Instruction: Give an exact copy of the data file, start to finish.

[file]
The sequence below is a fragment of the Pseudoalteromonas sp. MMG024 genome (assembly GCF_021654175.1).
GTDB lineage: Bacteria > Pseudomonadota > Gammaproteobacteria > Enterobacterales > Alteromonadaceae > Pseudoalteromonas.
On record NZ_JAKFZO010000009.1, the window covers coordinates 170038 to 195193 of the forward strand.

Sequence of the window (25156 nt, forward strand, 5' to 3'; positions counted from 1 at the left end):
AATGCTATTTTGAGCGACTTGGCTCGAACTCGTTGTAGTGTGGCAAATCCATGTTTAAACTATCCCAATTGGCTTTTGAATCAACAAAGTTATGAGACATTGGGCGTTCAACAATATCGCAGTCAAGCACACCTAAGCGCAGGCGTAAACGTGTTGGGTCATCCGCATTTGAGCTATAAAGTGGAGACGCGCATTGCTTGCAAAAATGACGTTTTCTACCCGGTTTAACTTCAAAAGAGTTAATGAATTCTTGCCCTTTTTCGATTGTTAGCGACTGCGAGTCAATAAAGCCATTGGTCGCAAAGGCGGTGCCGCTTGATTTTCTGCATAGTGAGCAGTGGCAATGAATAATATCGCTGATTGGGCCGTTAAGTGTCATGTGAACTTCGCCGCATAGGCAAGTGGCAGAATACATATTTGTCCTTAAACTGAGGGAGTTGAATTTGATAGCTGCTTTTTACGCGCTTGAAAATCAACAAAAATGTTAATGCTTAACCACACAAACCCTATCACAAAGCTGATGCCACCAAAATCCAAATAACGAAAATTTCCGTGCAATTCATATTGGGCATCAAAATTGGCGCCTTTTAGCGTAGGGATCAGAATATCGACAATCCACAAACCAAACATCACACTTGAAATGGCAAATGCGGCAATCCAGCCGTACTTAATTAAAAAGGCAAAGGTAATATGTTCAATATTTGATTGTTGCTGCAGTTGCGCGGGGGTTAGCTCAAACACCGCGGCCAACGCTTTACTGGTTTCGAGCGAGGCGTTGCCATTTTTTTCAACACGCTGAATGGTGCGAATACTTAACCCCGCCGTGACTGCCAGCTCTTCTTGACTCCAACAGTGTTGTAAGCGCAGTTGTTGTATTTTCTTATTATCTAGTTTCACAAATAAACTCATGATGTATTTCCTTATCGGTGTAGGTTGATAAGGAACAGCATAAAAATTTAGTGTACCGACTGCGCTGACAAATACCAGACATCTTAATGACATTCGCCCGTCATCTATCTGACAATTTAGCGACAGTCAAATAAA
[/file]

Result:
The sequence below is a fragment of the Pseudoalteromonas sp. MMG024 genome (assembly GCF_021654175.1).
GTDB lineage: Bacteria > Pseudomonadota > Gammaproteobacteria > Enterobacterales > Alteromonadaceae > Pseudoalteromonas.
On record NZ_JAKFZO010000009.1, the window covers coordinates 170038 to 195193 of the forward strand.

Sequence of the window (25156 nt, forward strand, 5' to 3'; positions counted from 1 at the left end):
AATGCTATTTTGAGCGACTTGGCTCGAACTCGTTGTAGTGTGGCAAATCCATGTTTAAACTATCCCAATTGGCTTTTGAATCAACAAAGTTATGAGACATTGGGCGTTCAACAATATCGCAGTCAAGCACACCTAAGCGCAGGCGTAAACGTGTTGGGTCATCCGCATTTGAGCTATAAAGTGGAGACGCGCATTGCTTGCAAAAATGACGTTTTCTACCCGGTTTAACTTCAAAAGAGTTAATGAATTCTTGCCCTTTTTCGATTGTTAGCGACTGCGAGTCAATAAAGCCATTGGTCGCAAAGGCGGTGCCGCTTGATTTTCTGCATAGTGAGCAGTGGCAATGAATAATATCGCTGATTGGGCCGTTAAGTGTCATGTGAACTTCGCCGCATAGGCAAGTGGCAGAATACATATTTGTCCTTAAACTGAGGGAGTTGAATTTGATAGCTGCTTTTTACGCGCTTGAAAATCAACAAAAATGTTAATGCTTAACCACACAAACCCTATCACAAAGCTGATGCCACCAAAATCCAAATAACGAAAATTTCCGTGCAATTCATATTGGGCATCAAAATTGGCGCCTTTTAGCGTAGGGATCAGAATATCGACAATCCACAAACCAAACATCACACTTGAAATGGCAAATGCGGCAATCCAGCCGTACTTAATTAAAAAGGCAAAGGTAATATGTTCAATATTTGATTGTTGCTGCAGTTGCGCGGGGGTTAGCTCAAACACCGCGGCCAACGCTTTACTGGTTTCGAGCGAGGCGTTGCCATTTTTTTCAACACGCTGAATGGTGCGAATACTTAACCCCGCCGTGACTGCCAGCTCTTCTTGACTCCAACAGTGTTGTAAGCGCAGTTGTTGTATTTTCTTATTATCTAGTTTCACAAATAAACTCATGATGTATTTCCTTATCGGTGTAGGTTGATAAGGAACAGCATAAAAATTTAGTGTACCGACTGCGCTGACAAATACCAGACATCTTAATGACATTCGCCCGTCATCTATCTGACAATTTAGCGACAGTCAAATAAA